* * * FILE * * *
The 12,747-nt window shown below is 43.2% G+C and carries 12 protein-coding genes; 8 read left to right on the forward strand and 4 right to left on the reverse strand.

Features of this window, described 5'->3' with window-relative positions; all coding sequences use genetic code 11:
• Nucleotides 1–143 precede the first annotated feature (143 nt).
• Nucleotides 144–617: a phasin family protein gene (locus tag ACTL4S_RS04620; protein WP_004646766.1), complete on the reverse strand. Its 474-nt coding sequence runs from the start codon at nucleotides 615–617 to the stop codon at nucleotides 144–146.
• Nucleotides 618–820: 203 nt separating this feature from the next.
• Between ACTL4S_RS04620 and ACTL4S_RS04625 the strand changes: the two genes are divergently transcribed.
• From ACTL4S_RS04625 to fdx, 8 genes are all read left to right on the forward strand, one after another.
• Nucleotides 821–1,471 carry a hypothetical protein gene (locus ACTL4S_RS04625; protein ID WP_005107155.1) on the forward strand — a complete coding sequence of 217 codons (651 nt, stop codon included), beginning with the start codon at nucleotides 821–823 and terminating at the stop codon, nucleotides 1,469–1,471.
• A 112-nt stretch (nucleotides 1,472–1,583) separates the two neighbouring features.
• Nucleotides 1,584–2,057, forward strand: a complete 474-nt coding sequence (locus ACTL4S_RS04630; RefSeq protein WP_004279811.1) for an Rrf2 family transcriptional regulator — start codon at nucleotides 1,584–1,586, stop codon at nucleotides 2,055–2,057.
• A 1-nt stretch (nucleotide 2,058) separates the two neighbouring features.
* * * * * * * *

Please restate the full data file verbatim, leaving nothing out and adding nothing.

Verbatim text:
The 12,747-nt window shown below is 43.2% G+C and carries 12 protein-coding genes; 8 read left to right on the forward strand and 4 right to left on the reverse strand.

Features of this window, described 5'->3' with window-relative positions; all coding sequences use genetic code 11:
• Nucleotides 1–143 precede the first annotated feature (143 nt).
• Nucleotides 144–617: a phasin family protein gene (locus tag ACTL4S_RS04620; protein WP_004646766.1), complete on the reverse strand. Its 474-nt coding sequence runs from the start codon at nucleotides 615–617 to the stop codon at nucleotides 144–146.
• Nucleotides 618–820: 203 nt separating this feature from the next.
• Between ACTL4S_RS04620 and ACTL4S_RS04625 the strand changes: the two genes are divergently transcribed.
• From ACTL4S_RS04625 to fdx, 8 genes are all read left to right on the forward strand, one after another.
• Nucleotides 821–1,471 carry a hypothetical protein gene (locus ACTL4S_RS04625; protein ID WP_005107155.1) on the forward strand — a complete coding sequence of 217 codons (651 nt, stop codon included), beginning with the start codon at nucleotides 821–823 and terminating at the stop codon, nucleotides 1,469–1,471.
• A 112-nt stretch (nucleotides 1,472–1,583) separates the two neighbouring features.
• Nucleotides 1,584–2,057, forward strand: a complete 474-nt coding sequence (locus ACTL4S_RS04630; RefSeq protein WP_004279811.1) for an Rrf2 family transcriptional regulator — start codon at nucleotides 1,584–1,586, stop codon at nucleotides 2,055–2,057.
• A 1-nt stretch (nucleotide 2,058) separates the two neighbouring features.